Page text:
How to continue to give back when leaving NHS dentistry

how to give back when leaving the NHS

Suki Singh suggests ways dentists wrestling with their conscience can introduce private dentistry into their practice and still give back to their community.

Over the years, I have spoken to many dentists who have told me how guilty they feel at the idea of handing back their NHS contract. They see working as an NHS dentist as a way for them to give back in return for the training they received. They regard a move to private dentistry as abandoning those of their patients who are unable to join a dental membership plan or pay privately for their oral health care.

That needn’t be the case.

Greater control over charges

One of the things a move to private practice gives a dentist is control and choice. Once you say goodbye to UDA targets, it’s up to you to set the length of appointments and how much (or how little!) you charge for your treatments. You’re no longer obliged to abide by what the NHS contract dictated you should charge; you have free rein to set your own fees.

If a dentist has worked within the constraints of NHS fees for the whole of their career, it might not occur to them to set their own charges. If you want to offer treatment to people in vulnerable circumstances who cannot afford private prices, you can choose to reduce or even waive your own fees. Pro bono treatments are not an option under an NHS contract if the person is not exempt. You could even be helping people who otherwise would still have to pay towards their treatment. As a private dentist, it’s your business. You decide how you run it, not the NHS.


Another of the benefits of moving away from the restrictions of an NHS target is you get to set your own schedule. If you would like to reduce the number of hours or days you work and still make a living, that’s up to you. If you do choose to reduce your working week, then that gives you more time and energy to do the things you really want to do.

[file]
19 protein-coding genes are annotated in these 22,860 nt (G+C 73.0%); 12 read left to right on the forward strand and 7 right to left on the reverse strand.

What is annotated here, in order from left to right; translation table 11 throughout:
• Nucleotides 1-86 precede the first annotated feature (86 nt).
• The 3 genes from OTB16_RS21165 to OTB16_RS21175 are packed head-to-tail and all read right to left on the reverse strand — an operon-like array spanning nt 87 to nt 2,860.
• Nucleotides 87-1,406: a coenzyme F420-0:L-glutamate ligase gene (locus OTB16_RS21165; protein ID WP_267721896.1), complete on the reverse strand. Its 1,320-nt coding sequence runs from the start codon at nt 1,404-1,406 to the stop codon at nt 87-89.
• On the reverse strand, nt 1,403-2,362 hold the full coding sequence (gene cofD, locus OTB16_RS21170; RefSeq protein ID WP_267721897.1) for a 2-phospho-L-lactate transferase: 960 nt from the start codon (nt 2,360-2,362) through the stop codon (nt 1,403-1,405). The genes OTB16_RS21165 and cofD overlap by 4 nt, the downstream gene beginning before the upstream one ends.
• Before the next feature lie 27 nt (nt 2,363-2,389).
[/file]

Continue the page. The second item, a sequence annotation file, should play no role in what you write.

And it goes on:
You may choose to make use of this extra free time by volunteering. There are opportunities for dentists to offer up their skills and expertise both in this country and abroad. Charities such as Bridge2Aid need people to help with both the clinical and fundraising side of the work they do. While Dentaid offers the chance for dentists to take part in voluntary programmes both abroad and at home. These are just two examples of charities that rely on volunteers to help them deliver care and education to people in need. A quick online search would reveal many more.

Fundraising within the practice

If your focus is to give back to your local community then organising or joining fundraising events for charities based near you is another way to give back. As well as bringing in much needed cash for your chosen organisation, practice-based charity fundraisers can be great for team building and can have the useful by-product of attracting new staff.

As a dental business and sustainability coach, Mark Topley will tell you that Gen Z is far more interested in finding jobs that have meaning than previous generations. They need to feel that there is a purpose to what they do. So, if your practice has a programme of regular fundraising activities that benefits people where your staff live and work, that will add meaning and purpose to their work. As well as helping a local charity you could be helping your own business by making your team happy and attracting recruits.

If also you let people know what you’re doing by uploading videos and pictures to your social channels, you’ll be ticking lots more boxes. You’ll be providing your followers with engaging content, letting people know what values your practice has, and possibly encouraging your patients to contribute to your efforts too. Although your aim may be to help others, you’ll also be doing your own practice some good at the same time.

Creative thinking

Working in the NHS it’s easy to get so absorbed by the need to fulfil the contract that there just isn’t time to think about anything else. By thinking creatively, you can find other ways to make a contribution to society or your community other than just offering the treatments mandated by the NHS. Thanks to the extra time they have, plenty of private dentists find ways to do their bit while still enjoying a better work-life balance. Leaving the NHS needn’t mean an end to your contribution to society, there are still ways to give back in private practice. It just needs a little thought.

If you’re considering introducing private dentistry into your NHS practice and are looking for a provider who will hold your hand through the process while moving at a pace that’s right for you, why not start the conversation with Practice Plan on 01691 684165, or book your one-to-one NHS to private call today:

For more information visit the Practice Plan website:

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